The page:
Organisations are increasingly concerned about the sustainability of their operations, demanding significant corporate change. But by taking customers on the journey to sustainability with them, businesses can also unlock untold value from their operations.
With the penchant for slapping a ‘2.0’ on the end of anything that has had even the remotest type of reboot, it is perhaps inevitable that CSR 2.0 will shortly become a well-worn phrase. Written off as a flawed attempt to drive good corporate citizenship, the original incarnation of corporate social responsibility (CSR) has now been rendered obsolete according to many - and even the likes of Jonathan Porrit, a leading proponent of CSR, have cast doubt on its future.
Michael Willmott of agency Trajectory, who also co-founded Future Foundation and wrote influential book Citizen Brands, is similarly critical. “Companies were being told by consultants that all they had to do was tick a few forms and they would get accredited as a good corporate citizen,” he explains. “The government was also trying to push it and embed it into corporate practices. And this led to CSR becoming a tick box approach rather than it being about understanding the issues.”
“It didn’t have anything built into the DNA of CSR which was about needing to change the market,” agrees Jules Peck, co-author of Citizen Renaissance. “There was nothing about recognising that there are some fundamental problems with the market, and some fundamental problems with consumers.”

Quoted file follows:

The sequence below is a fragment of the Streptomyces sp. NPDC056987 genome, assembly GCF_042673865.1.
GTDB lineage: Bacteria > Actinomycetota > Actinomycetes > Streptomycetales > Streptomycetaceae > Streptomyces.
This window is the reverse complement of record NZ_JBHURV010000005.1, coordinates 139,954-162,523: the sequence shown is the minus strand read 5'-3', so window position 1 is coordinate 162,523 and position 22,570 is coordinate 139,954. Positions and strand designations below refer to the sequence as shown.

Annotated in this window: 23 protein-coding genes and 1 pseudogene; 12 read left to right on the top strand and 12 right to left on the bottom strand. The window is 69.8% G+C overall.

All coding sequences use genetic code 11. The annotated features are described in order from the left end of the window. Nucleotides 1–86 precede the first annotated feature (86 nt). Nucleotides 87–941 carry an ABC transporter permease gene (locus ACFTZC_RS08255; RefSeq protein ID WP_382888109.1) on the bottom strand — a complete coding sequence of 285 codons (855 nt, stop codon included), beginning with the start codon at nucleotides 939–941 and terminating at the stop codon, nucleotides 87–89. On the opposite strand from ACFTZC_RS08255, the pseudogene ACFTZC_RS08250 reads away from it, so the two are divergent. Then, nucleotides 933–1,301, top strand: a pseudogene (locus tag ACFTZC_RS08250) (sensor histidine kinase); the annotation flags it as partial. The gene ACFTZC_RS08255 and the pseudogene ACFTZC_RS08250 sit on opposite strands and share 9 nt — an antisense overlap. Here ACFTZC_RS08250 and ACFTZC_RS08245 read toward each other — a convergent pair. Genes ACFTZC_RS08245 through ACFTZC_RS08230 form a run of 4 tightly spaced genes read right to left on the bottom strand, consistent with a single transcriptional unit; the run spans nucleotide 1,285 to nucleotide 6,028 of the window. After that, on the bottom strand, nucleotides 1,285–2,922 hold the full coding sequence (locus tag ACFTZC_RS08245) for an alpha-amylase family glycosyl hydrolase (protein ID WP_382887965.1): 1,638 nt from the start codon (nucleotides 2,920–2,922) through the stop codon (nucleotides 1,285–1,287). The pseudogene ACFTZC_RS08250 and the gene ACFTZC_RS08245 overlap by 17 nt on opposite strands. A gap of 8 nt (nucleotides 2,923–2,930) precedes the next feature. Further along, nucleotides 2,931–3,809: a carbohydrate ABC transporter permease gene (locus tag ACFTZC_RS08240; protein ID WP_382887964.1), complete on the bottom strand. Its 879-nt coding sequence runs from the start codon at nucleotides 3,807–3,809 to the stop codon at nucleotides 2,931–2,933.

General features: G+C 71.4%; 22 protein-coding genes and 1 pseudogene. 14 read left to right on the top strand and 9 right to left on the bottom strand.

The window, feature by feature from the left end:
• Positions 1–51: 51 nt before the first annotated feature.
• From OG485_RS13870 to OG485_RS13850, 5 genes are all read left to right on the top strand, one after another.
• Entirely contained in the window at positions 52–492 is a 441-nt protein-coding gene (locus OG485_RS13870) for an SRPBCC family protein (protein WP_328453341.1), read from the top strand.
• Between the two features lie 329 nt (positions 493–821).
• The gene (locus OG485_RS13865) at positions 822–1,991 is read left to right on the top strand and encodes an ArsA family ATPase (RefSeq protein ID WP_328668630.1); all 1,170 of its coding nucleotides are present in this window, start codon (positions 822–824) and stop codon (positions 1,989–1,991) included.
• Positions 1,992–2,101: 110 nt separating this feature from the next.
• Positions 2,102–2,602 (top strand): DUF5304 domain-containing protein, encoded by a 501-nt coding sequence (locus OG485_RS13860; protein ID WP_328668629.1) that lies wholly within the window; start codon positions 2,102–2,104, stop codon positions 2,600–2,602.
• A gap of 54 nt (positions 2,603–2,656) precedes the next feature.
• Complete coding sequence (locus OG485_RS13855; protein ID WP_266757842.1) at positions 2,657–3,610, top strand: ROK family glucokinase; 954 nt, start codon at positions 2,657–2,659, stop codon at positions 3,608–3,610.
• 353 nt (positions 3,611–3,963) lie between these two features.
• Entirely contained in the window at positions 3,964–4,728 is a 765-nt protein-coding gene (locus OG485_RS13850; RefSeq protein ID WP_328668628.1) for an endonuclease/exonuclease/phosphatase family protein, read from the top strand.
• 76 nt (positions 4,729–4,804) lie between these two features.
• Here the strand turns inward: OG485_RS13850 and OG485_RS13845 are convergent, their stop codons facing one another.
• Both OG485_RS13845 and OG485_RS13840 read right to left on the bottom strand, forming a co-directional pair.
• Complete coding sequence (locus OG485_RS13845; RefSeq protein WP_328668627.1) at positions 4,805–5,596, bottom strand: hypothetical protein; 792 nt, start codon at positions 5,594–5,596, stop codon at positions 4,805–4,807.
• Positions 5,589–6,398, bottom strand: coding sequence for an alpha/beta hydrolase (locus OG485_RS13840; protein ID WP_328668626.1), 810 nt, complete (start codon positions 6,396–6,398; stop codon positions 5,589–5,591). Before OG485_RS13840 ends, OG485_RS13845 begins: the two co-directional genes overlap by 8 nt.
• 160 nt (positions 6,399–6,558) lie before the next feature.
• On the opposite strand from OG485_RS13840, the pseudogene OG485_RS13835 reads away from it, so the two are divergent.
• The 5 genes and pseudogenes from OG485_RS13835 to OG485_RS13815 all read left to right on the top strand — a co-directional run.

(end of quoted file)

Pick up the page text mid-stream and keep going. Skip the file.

Whilst these flaws have served to undermine CSR’s effectiveness, the issues that necessitated its creation remain as pertinent as ever. And these have added significance for organisations as they threaten the sustainability of their operations.
“Companies want to know whether their supply chain is efficient; whether it is sustainable; if they can switch supply readily; whether they can actually account for the impact that the supply chain is having on the ground; if they are going to run out of water eventually; and whether they will retain the ability to produce stuff,” says Tim Kitchin, co-founder of The Glasshouse Partnership. “The reason that enlightened companies got involved in CSR - or sustainability initiatives more broadly - was because it does what it says on the tin; they are trying to ensure the future of their organisation.”
At the same time, however, firms are also acutely aware that whilst sustainability is a matter of survival, if these environmental and social values are also built into the very DNA of the brand, they can also act as a valuable market differentiator and a driver of customer loyalty. As a result, an increasing number of businesses are acknowledging this unique combination of pressures and opportunities, and are kickstarting a fresh approach to corporate social responsibility.